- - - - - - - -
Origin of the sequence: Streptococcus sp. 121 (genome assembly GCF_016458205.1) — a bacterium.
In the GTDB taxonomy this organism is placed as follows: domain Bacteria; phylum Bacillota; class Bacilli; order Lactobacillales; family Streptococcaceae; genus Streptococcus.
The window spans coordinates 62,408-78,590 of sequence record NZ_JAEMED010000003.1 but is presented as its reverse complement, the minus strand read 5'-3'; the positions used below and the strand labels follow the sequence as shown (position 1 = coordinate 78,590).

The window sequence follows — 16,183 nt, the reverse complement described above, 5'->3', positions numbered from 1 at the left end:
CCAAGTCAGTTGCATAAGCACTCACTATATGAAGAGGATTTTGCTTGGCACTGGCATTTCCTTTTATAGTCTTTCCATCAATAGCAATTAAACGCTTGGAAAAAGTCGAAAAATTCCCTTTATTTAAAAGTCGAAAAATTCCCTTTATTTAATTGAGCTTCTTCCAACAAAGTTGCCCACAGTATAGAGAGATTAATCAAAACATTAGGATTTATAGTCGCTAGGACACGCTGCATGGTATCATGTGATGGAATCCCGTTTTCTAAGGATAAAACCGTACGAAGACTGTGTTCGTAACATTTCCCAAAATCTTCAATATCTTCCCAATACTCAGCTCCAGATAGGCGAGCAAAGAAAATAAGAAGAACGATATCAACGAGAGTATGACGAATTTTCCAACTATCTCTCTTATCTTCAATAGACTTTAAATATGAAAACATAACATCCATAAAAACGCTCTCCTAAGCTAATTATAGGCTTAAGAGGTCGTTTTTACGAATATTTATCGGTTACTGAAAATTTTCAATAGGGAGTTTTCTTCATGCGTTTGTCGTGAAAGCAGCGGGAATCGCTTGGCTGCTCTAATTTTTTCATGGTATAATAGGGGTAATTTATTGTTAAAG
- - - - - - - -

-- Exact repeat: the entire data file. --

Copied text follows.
Origin of the sequence: Streptococcus sp. 121 (genome assembly GCF_016458205.1) — a bacterium.
In the GTDB taxonomy this organism is placed as follows: domain Bacteria; phylum Bacillota; class Bacilli; order Lactobacillales; family Streptococcaceae; genus Streptococcus.
The window spans coordinates 62,408-78,590 of sequence record NZ_JAEMED010000003.1 but is presented as its reverse complement, the minus strand read 5'-3'; the positions used below and the strand labels follow the sequence as shown (position 1 = coordinate 78,590).

The window sequence follows — 16,183 nt, the reverse complement described above, 5'->3', positions numbered from 1 at the left end:
CCAAGTCAGTTGCATAAGCACTCACTATATGAAGAGGATTTTGCTTGGCACTGGCATTTCCTTTTATAGTCTTTCCATCAATAGCAATTAAACGCTTGGAAAAAGTCGAAAAATTCCCTTTATTTAAAAGTCGAAAAATTCCCTTTATTTAATTGAGCTTCTTCCAACAAAGTTGCCCACAGTATAGAGAGATTAATCAAAACATTAGGATTTATAGTCGCTAGGACACGCTGCATGGTATCATGTGATGGAATCCCGTTTTCTAAGGATAAAACCGTACGAAGACTGTGTTCGTAACATTTCCCAAAATCTTCAATATCTTCCCAATACTCAGCTCCAGATAGGCGAGCAAAGAAAATAAGAAGAACGATATCAACGAGAGTATGACGAATTTTCCAACTATCTCTCTTATCTTCAATAGACTTTAAATATGAAAACATAACATCCATAAAAACGCTCTCCTAAGCTAATTATAGGCTTAAGAGGTCGTTTTTACGAATATTTATCGGTTACTGAAAATTTTCAATAGGGAGTTTTCTTCATGCGTTTGTCGTGAAAGCAGCGGGAATCGCTTGGCTGCTCTAATTTTTTCATGGTATAATAGGGGTAATTTATTGTTAAAG